Babcock hires Jacques Lemaire
The Toronto Maple Leafs have made yet another hire in this, their summer of hiring and firing, and he is none other than former New Jersey Devils coach, and Montreal Canadiens star, Jacques Lemaire. The hiring was made by new head coach Mike Babcock and Lemaire is being called a “special assignment coach.”
Lemaire, 69, who also coached the Montreal Canadiens and was the first coach in the history of the Minnesota Wild, is known as a coach for creating the trap, a method of clogging up the neutral zone and preventing the opposition from mounting an attack with speed. He not only first brought it into consistent play in the NHL – he and his New Jersey Devils won the Stanley Cup in 1995 using that system.
Babcock and Lemaire worked together in 2010 at the Vancouver Olympics, where they won the gold medal. In that arrangment, Babcock was also the head coach and Lemaire an assistant. The team did not utilize the trap.
“Obviously Jacques Lemaire has a wealth of experience. We had a great relationship from the 2010 Olympics,” Babcock said Thursday, “And I’ve asked him to join our staff to help me and the rest of our coaches within the entire organization be the best they can be.”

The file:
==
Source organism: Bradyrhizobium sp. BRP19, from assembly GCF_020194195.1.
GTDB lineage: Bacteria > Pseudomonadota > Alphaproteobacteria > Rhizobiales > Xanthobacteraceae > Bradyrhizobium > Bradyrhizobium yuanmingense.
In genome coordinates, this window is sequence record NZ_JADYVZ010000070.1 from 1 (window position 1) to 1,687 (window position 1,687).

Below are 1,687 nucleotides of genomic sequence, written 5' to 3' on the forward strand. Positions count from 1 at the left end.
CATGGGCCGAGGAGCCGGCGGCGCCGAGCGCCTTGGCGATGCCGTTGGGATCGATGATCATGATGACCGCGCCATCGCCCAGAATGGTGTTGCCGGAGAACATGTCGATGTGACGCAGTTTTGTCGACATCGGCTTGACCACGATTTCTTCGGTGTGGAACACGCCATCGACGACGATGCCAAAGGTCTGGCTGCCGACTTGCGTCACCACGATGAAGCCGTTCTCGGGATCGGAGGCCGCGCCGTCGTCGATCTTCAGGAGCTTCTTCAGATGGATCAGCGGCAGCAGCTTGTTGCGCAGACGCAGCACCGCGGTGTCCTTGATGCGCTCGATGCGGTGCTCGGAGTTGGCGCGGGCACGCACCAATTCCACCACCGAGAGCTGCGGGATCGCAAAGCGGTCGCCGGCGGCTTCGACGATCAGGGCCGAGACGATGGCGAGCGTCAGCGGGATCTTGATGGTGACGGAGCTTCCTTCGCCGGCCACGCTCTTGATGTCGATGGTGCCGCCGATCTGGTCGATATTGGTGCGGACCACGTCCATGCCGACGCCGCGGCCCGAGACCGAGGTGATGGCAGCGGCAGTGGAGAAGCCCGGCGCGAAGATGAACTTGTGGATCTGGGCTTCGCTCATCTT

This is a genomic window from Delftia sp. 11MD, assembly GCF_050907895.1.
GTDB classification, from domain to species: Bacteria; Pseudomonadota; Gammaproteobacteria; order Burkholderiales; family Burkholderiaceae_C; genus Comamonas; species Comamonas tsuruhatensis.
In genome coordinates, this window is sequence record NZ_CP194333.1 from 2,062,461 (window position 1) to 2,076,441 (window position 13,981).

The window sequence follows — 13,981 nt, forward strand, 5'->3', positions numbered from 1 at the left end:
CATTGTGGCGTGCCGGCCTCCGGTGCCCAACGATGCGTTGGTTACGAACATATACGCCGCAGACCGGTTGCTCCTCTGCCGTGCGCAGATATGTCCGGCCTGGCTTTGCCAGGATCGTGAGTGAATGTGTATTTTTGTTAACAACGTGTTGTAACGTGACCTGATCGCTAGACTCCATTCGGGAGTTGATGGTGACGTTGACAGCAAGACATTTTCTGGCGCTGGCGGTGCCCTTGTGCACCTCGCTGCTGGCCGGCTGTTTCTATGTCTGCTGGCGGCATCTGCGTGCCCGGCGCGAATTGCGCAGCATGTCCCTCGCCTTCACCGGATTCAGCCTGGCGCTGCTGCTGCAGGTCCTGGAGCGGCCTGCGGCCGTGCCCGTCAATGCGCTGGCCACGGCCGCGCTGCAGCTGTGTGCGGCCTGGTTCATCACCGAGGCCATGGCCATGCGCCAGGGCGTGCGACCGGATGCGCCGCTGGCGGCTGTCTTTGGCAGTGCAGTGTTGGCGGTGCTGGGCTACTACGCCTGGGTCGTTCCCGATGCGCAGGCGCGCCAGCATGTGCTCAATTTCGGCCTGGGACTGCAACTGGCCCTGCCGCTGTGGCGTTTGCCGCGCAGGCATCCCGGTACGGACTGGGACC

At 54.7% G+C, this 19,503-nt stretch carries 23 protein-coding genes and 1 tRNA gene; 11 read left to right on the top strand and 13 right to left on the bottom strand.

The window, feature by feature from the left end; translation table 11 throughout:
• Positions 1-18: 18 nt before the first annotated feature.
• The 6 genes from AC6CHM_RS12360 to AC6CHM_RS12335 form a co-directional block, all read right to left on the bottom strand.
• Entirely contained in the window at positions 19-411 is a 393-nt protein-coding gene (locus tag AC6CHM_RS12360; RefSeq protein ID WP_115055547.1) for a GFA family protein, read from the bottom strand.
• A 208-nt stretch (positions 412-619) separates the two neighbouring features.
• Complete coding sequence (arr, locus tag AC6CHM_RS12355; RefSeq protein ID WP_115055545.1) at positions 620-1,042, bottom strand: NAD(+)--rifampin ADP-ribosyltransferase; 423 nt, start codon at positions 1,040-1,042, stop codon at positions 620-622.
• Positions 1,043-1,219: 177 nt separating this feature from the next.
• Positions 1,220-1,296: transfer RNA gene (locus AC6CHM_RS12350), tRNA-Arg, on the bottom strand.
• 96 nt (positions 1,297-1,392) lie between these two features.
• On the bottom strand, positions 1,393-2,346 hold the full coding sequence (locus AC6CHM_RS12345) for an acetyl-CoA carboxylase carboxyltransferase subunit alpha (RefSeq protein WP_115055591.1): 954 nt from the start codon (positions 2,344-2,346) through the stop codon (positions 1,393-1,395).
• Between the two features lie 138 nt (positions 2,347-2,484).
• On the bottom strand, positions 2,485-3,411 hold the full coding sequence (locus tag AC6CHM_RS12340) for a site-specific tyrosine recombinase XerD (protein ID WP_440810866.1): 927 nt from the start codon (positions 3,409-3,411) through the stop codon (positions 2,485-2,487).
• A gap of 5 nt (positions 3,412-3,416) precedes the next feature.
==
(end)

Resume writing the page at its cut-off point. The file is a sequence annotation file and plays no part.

The rest of the newly-minted coaching staff consists of assistants Andrew Brewer, Jim Hiller, D.J. Smith, Jim Hill and Steve Briere, the club’s new goalie coach. Other changes invovled of course the hiring of Babcock himself and the jettisoning of star forward Phil Kessel.
Maple Leafs style of play
So does this mean the Leafs are going to play dull, trapping hockey? After all, Lemaire’s trap is a system former Boston Bruin defenceman, and NHL coach, Mike Milbury once said should be banned from the NHL due to its boring nature and the difficulty fans have understanding it. It’s the same approach former Detroit Red Wing, and Russian star, Viacheslav Fetisov said would “destroy hockey.”
Well, it hasn’t destroyed hockey, but to varying degrees it’s been used by other teams. Further, given Babcock is the boss and Lemaire an assistant, it’s not likely to be adopted by the Leafs, nor is there any indication Babcock is a fan of the system; his teams generally play exciting hockey.
But then as the coach of the Detroit Red Wings, Babcock had a lot of talent, like Pavel Datsyuk and Henrik Zetterberg, at his disposal. Not so the Leafs, not yet anyhow. And they have been losing a lot and it would seem they have more losing to do before the winning begins. Or could the trap help the winning begin sooner?
After all, winning boring is better than not winning at all, no?